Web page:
Sustainable tourism enterprises link livelihoods and conservation.

Many African economies depend on tourists flocking to iconic national parks and reserves to see the planet’s most stunning wildlife in its natural habitat.  Safeguarding these irreplaceable living attractions — like elephants and rhinos threatened by poaching — has been a priority for many governments and private conservation initiatives across the continent.  In turn, wildlife-based tourism generates millions in revenues that fund the authorities managing protected areas. At the local level, tourism enterprises like lodges and tour companies that employ people living near, or in, these wildlife-rich zones, ensure the livelihoods of local residents. The COVID-19 pandemic has changed all of this with the tourism sector indelibly affected by closed borders.

As countries reopen their borders, new measures must be put in place for a long term viable future for visitors, the local communities and the very environment (fauna & flora) that drives this economy in the first place. Conservation efforts, usually supported by tourism, are suffering and we wonder what can be planned long-term to ensure the safety of these extremely important initiatives. Perhaps these new global conditions will create the incentive to form long-term funding plans for not only now, and the near future, but for the next Covid type impact the world will experience.  We must plan better, and choose more wisely how we travel.

(c) Royal Malewane, South Africa

How Eco-tourism is supposed to support wildlife conservation.

Ecotourism; defined by us at Jackson’s African Safaris, as carbon neutral or carbon PLUS neutral, and 10% directly back into ACTIVE on the ground conservation, all this on top of park and conservancy fees, is an interesting subject to explore. The real question is how, through tourism, we can leave Africa in better shape than we found it?

In an ideal world, every visitor to these protected areas should find ways to not only avoid harming the natural flora and fauna, but also support improvement of the local environment during a visit.  How can this form of travel allow for local communities to thrive is always a key question?  To enable and empower visitors to learn how to treat the land and visit animals in the wild, without disturbing their surroundings is critical, a model must be established.  Due to our decision to seek out companies that enrich the local people and the land, we are able to protect, support and raise awareness about the beautiful wildlife habitats we visit. While, higher end safaris can be curated to these specifications more easily with more funds available, we are constantly searching for ways to give back for budget safaris – as these can be some of the most destructive in nature, but often the most accessible for the average tourist. Important considerations need to be given in how to make these budget trips viable long term, leaving Africa in at least the SAME shape, if not better shape than when you arrived, for your ‘great deal’ is a  critical first step!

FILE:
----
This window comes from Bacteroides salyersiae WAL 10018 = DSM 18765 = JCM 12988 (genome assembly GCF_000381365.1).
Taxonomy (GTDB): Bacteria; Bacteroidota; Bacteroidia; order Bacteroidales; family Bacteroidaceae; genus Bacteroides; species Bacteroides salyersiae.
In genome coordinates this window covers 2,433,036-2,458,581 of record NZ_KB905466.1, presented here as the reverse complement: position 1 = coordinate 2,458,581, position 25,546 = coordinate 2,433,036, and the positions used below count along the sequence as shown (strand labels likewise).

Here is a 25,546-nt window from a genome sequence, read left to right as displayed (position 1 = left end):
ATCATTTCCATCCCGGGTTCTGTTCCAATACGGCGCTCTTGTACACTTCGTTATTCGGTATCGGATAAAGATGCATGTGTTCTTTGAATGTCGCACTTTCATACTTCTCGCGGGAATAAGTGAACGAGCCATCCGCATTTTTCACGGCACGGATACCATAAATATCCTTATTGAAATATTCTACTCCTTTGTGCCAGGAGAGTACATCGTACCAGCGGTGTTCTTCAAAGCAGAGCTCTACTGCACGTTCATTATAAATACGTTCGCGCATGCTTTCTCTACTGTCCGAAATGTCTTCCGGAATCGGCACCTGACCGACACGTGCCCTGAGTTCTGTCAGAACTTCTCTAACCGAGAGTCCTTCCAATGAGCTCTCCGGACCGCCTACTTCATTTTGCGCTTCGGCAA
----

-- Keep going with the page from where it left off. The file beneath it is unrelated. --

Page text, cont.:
So to make all trips carbon neutral, given the very visible climate change happening throughout Africa and heavily impacting many local people is a must.  This is everyone’s responsibility to act, that is each and everyone one of us who makes the decision to travel.  If we can afford to travel, we can afford to make our trip carbon neutral, giving to initiatives that will make your entire trip carbon neutral, that won’t break the bank, but certainly is a good starting point to making our footprint on the environment less heavy, giving some hope to local people unable to control their change in environment.  Remember if your a local rural African living a Nomadic life, and have no means to pay your way out of your situation the world has put you in, solutions from the West, are only helpful, when remembering this reality, and we take responsibility for this in an appropriate way – now is a good time for us to think and act differently.

Approximately 2 tons of carbon are emitted from a long haul return flight from Europe to Nairobi, 4 tons from the USA.  In the tropics, 1 tree will sequester approximately 200kg of carbon over 10 years. We have chosen a tree planting initiative in Kenya called Trees in the Wild as a great option to support to offset the carbon footprint for your flights.  The Trees in the Wild program plant trees on the edges of the Maasai Mara and into the Mau watershed.

$100 will plant and ensure the establishment of 10 trees which over 10 years would offset your flight from Europe.

$200 will plant and ensure the establishment of 20 trees which over 10 years will offset your flight from the USA.

This covers:

$20 per indigenous seedling from the Trees in the Wild nursery.

$20 per month for 9 months goes towards the secure establishment of the trees, keeping them safe from being destroyed by livestock or wildlife.

The program is responsible for:

  • Securing appropriate land on which the tree seedlings are planted ensuring they will be looked after and safe.  
  • Ensuring that seedlings do not get destroyed by wildlife or livestock and replace the ones that do not survive.